#Wimbledon Wimbledon 2021

Wimbledon women enter quarterfinals with many firsts in play

There is always far too much tennis to keep track of on Manic Monday — and this is the last such Monday we will have at Wimbledon, given the change next year — so we’ll keep this short.

Women’s quarterfinal previews at Wimbledon don’t have a long shelf life, since all eight quarterfinalists play on back-to-back days. The good part of this is that all eight quarterfinalists have the same rest-and-recovery timetable (within a few hours, of course). The bad part is that they don’t get a day off before the quarters.

At any rate, with a few women’s matches still on court at the time this article is being published, we can still say — with clarity — that a lot of “firsts” are in play as we head into Quarterfinal Tuesday at the All-England Club.

In the bottom half of the draw, Ons Jabeur’s win over Iga Swiatek ensured that at least one player will be playing for a first-ever major title in Saturday’s Wimbledon women’s singles final.

Karolina Pliskova, the Madison Keys-Viktorija Golubic winner, Jabeur, or Aryna Sabalenka will vie for a major championship. The Jabeur-Sabalenka quarterfinal winner will reach a first-ever major semifinal. If Pliskova fails to make the final, the Wimbledon finalist from this half will reach a first career major final. Pliskova, of course, has already made a major final at the 2016 U.S. Open. Angelique Kerber defeated her.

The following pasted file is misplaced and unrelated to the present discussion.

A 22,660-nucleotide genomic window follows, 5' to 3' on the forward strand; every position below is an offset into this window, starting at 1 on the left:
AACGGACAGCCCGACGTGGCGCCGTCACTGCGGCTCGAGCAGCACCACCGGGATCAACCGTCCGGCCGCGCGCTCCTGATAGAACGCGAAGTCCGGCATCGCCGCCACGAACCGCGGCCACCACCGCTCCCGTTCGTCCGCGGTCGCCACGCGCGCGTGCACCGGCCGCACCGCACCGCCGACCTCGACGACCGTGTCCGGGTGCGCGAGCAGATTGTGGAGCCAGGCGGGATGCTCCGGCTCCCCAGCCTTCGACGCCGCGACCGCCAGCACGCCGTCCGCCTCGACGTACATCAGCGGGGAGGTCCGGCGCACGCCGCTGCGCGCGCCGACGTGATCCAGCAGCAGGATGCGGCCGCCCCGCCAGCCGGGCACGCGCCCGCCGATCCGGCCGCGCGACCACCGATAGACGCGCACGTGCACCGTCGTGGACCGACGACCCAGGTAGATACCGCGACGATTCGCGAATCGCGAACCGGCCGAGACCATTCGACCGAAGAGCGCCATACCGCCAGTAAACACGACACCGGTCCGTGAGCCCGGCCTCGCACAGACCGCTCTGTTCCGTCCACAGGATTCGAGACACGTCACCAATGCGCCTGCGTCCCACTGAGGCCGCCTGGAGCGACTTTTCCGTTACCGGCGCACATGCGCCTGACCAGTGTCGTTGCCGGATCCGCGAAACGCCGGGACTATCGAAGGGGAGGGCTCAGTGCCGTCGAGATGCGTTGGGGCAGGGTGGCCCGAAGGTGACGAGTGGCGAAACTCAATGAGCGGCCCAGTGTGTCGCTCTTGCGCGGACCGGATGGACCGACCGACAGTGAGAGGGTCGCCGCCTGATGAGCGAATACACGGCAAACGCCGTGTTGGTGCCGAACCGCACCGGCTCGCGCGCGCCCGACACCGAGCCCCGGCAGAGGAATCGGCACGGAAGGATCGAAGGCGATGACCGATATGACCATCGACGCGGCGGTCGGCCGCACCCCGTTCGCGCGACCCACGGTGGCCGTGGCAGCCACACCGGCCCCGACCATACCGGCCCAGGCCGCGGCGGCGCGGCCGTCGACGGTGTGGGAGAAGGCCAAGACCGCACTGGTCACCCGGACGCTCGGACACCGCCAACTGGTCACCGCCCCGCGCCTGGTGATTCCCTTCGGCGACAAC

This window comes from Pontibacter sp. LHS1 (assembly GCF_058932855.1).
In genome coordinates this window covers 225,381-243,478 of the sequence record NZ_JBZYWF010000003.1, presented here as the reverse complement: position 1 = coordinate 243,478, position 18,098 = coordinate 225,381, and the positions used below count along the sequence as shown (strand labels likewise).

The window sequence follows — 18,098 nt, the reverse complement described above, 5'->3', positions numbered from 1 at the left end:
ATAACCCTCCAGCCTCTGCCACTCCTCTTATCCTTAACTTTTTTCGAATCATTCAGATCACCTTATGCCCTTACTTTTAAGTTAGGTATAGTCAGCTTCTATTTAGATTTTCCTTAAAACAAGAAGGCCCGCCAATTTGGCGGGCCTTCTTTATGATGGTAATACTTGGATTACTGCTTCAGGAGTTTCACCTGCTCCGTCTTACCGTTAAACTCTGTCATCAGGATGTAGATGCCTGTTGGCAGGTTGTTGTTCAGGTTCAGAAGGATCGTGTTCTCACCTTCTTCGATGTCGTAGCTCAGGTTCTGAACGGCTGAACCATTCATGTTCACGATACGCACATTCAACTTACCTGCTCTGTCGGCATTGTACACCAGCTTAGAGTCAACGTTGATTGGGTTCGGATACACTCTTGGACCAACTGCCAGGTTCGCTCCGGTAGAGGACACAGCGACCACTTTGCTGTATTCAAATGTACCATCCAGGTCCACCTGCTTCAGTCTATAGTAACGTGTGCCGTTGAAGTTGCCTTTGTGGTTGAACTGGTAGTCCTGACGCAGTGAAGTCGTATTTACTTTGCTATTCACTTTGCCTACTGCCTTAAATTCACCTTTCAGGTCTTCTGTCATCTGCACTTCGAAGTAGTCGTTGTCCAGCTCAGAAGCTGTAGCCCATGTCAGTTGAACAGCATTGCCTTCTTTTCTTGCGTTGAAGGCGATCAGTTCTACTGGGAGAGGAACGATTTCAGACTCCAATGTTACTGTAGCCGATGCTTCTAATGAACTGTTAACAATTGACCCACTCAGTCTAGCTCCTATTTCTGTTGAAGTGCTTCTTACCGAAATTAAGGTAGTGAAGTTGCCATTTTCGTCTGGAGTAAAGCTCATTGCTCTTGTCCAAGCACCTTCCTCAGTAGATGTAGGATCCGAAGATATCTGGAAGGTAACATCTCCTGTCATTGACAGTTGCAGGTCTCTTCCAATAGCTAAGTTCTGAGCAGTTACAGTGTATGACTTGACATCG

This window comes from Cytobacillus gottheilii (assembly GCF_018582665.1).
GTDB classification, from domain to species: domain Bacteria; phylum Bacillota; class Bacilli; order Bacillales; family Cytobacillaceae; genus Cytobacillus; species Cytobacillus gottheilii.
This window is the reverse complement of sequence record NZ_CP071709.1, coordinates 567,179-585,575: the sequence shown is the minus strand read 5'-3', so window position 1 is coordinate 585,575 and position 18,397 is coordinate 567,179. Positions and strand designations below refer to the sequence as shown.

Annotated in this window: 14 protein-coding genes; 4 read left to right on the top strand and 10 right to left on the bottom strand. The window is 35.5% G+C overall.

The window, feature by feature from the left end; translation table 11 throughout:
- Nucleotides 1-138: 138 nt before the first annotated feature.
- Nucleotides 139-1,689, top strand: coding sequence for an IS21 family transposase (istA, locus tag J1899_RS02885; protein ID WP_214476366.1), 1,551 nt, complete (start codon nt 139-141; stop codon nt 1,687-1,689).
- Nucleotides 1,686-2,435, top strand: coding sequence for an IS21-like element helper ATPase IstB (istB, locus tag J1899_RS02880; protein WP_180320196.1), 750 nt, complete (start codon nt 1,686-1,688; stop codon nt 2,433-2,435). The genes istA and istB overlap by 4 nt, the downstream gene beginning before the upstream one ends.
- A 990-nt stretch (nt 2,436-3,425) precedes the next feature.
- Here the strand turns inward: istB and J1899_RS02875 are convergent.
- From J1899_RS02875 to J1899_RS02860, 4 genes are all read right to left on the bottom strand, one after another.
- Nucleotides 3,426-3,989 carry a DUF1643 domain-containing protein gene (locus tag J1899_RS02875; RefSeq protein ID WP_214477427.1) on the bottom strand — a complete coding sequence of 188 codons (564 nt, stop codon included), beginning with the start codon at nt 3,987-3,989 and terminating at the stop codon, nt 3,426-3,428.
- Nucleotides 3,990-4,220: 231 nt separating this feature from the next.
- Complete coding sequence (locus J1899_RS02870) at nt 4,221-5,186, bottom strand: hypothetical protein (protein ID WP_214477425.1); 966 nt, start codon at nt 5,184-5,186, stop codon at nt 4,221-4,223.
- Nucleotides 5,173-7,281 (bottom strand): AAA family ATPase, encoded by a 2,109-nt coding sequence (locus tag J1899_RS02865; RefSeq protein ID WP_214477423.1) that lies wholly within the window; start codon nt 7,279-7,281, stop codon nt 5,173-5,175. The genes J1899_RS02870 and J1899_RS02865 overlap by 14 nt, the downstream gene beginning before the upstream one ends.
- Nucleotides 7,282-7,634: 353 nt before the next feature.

Speaking of Kerber — who, at press time, is still playing Coco Gauff — the German is in many ways the only player not trying to achieve a “first” feat at Wimbledon this year. Gauff, her opponent, is trying to make a first major semifinal. The Emma Raducanu-Ajla Tomljanovic winner will be a first-time major quarterfinalist. Karolina Muchova is seeking a first major final. Ash Barty is a major champion and the top seed, but she has never reached a Wimbledon semifinal and will be playing for that milestone on Tuesday against the Raducanu-Tomljanovic winner.

First-time achievements are special and important. Players want to keep crossing thresholds — partly so that the media won’t keep asking about them, mostly so that they can see tangible evidence that the work they are doing and the coaching they are receiving are moving their careers forward.

It will be a special Wimbledon Quarterfinal Tuesday for several players. We can already say this, even without knowing all four quarterfinal matchups just yet.

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